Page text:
An ‘important purpose of section 34 [of the Constitution] is to guarantee the protection of the judicial process to persons who have disputes that can be resolved by law’ and that the right of access to court is ‘foundational to the stability of an orderly society. It ensures the peaceful, regulated and institutionalised mechanisms to resolve disputes, without resorting to self-help. The right of access to court is a bulwark against vigilantism, and the chaos and anarchy which it causes. Construed in this context of the rule of law and the principle against self-help in particular, access to court is indeed of cardinal importance’.The right guaranteed s34 would be rendered meaningless if court orders could be ignored with impunity:the underlying purposes of the right — and particularly that of avoidance of self-help — would be undermined if litigants could decide which orders they wished to obey and which they wished to ignore.
Dr Pieter Mulder, Freedom Front Plus Leader and deputy minister of Agriculture, Forestry and Fisheries, last week provided South Africans with a textbook example of the kind of historical amnesia that has befallen some of my fellow white South Africans. Almost every day one has to listen to some or other fellow on the radio complaining about how black South Africans are obsessed with the past.
This complaint is usually followed by a demand that we should all stop harping on about the past (in other words, that we should pretend that apartheid never happened and that its effects do not linger on in our society) and that we should look towards the future – as if the past has absolutely nothing to do with the problems faced by our country today.
The problem is that this yearning (expressed by some white South Africans) to forget the past is not only illusory, it is also deeply dishonest and self-serving. This is because those who argue in favour of a kind of moral amnesia often have very little knowledge or understanding of the very past which they now claim we need to forget. How, I wonder, can we be asked to forget the past if we do not even know (or pretend not to know) about the injustices committed by our forefathers against black South Africans and if we have no understanding of its lingering effects?
An exhortation to forget the past is really an exhortation to rewrite the past and to invent a completely new past in which white people never oppressed black South Africans, never exploited black South Africans economically and never actually dispossessed black South Africans of land and of opportunities – including educational opportunities. This Stalinist yearning to whitewash the past and to try and make us forget about the role white people played in the exploitation and dispossession which occurred during the periods of colonialism and apartheid is dangerous and infuses some white South Africans with an undeserved (and, quite frankly, bizarre) sense of moral self-righteousness and superiority which is at the heart of the continued racisms in our country.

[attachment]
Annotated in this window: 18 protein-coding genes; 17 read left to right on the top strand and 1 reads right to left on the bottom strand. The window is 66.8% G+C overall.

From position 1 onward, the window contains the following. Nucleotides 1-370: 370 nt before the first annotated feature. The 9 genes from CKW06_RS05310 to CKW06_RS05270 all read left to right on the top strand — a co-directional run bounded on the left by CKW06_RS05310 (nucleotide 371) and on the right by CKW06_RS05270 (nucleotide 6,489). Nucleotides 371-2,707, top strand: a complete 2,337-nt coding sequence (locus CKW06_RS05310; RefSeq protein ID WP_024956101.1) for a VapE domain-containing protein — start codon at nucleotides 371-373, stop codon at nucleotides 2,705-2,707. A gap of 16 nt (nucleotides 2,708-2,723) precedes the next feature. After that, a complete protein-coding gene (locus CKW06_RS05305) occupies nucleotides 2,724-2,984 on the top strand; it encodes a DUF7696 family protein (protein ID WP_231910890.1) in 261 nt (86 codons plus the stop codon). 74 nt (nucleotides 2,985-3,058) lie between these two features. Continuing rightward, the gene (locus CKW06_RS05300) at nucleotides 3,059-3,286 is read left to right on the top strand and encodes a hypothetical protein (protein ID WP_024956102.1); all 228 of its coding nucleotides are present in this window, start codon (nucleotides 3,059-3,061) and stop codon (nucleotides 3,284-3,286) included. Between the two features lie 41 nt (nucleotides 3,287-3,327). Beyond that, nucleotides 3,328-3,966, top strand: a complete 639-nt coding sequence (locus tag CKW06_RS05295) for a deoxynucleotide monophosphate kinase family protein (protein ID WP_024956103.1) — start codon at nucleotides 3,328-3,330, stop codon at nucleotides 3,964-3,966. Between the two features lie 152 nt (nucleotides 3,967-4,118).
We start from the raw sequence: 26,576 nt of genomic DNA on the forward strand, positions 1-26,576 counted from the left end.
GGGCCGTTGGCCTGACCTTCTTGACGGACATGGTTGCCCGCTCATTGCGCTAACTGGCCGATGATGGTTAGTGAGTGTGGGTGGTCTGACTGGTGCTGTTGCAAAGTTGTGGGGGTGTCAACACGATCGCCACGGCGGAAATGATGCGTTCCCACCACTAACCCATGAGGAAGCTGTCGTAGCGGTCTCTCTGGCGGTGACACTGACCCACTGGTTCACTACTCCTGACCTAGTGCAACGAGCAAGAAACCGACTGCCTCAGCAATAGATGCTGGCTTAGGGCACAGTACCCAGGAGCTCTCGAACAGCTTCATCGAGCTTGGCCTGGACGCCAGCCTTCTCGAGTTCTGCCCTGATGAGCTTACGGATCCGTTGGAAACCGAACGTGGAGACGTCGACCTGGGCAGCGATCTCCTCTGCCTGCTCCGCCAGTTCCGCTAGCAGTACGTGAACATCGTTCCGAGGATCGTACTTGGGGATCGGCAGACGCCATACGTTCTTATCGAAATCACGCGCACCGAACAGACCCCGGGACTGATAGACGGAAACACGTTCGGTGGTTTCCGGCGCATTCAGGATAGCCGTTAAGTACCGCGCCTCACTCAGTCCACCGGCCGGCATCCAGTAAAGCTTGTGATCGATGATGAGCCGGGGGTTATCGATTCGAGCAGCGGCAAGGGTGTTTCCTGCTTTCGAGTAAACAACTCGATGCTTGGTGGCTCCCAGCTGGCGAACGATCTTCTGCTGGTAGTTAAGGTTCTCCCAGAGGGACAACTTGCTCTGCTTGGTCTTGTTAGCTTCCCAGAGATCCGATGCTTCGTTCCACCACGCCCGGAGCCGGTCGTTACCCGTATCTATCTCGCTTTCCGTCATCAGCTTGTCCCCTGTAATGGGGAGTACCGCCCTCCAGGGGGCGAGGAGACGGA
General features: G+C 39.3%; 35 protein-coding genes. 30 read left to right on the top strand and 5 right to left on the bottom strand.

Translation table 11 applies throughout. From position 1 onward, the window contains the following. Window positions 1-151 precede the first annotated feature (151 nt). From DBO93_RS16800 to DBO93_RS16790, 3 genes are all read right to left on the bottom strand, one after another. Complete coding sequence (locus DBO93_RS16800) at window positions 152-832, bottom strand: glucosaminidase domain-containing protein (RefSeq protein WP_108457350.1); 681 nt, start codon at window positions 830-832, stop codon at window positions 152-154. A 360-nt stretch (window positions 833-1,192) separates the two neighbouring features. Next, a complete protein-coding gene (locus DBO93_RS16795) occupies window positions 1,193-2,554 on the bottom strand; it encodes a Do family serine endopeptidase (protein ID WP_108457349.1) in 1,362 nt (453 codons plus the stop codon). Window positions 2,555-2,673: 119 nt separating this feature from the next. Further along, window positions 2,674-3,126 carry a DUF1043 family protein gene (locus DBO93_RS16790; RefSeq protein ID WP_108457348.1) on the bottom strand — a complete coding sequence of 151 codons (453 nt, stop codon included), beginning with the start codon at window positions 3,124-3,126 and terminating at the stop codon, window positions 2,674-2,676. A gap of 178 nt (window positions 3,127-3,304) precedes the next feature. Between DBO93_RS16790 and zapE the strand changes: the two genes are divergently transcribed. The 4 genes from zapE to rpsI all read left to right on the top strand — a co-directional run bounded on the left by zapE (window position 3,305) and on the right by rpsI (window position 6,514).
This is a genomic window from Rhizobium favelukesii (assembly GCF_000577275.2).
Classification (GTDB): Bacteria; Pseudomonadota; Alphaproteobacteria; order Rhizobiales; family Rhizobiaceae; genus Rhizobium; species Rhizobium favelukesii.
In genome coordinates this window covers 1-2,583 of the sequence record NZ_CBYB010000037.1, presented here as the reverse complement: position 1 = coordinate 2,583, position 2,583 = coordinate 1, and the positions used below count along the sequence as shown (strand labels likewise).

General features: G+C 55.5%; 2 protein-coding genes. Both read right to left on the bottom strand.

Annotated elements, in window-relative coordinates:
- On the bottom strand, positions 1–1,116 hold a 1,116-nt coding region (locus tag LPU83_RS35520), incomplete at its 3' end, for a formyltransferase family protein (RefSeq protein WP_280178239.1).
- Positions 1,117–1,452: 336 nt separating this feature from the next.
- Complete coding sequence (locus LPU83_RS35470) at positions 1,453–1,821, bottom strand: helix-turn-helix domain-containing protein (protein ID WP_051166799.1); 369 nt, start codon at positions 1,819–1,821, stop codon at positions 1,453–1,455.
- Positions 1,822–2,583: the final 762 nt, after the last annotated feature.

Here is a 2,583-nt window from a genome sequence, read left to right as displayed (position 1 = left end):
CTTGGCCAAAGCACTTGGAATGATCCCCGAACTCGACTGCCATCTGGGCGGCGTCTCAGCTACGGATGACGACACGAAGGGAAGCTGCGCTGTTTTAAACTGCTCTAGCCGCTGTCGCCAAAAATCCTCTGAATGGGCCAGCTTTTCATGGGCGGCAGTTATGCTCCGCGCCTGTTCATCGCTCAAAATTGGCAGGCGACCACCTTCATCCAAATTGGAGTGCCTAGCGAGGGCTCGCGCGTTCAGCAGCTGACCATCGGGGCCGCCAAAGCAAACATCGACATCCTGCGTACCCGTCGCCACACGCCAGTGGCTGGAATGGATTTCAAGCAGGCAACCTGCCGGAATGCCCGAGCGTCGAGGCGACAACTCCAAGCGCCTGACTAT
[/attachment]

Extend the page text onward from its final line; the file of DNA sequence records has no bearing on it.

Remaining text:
Mulder is only one of a long line of white settlers who wishes to rewrite the past in order to enforce and perpetuate their own sense of moral superiority and their sense of supposed victimhood. Speaking in President Zuma’s State of the Nation debate with a chutzpa that is breath-taking, Mulder ignored the past 300 years of colonialism and apartheid to try and make a point about land ownership and dispossession in South Africa, stating that:
Sir, Africans in particular never in the past lived in the whole of South Africa. The Bantoe- speaking people moved from the equator down while the white people moved from the Cape up to meet each other at the Kei River. There is sufficient proof that there were no Bantoe-speaking people in the Western Cape and North-western Cape. These parts form 40% of South Africa’s land surface.
He “forgot” to mention, amongst others, the long process of colonialism and concomitant land dispossession, which culminated in the Glen Grey Act of 1894 and the Natives Land Act of 1913.
The Glen Grey Act, as Davenport pointed out, “was designed to set a pattern of African land-holding throughout the Cape African reserves”. It imposed a labour tax on Africans which was aimed at forcing Xhosa men off their land and into employment on commercial farms or in industry. It further “excluded property ownership altogether as a voting qualification for blacks who held under Glen Grey title”.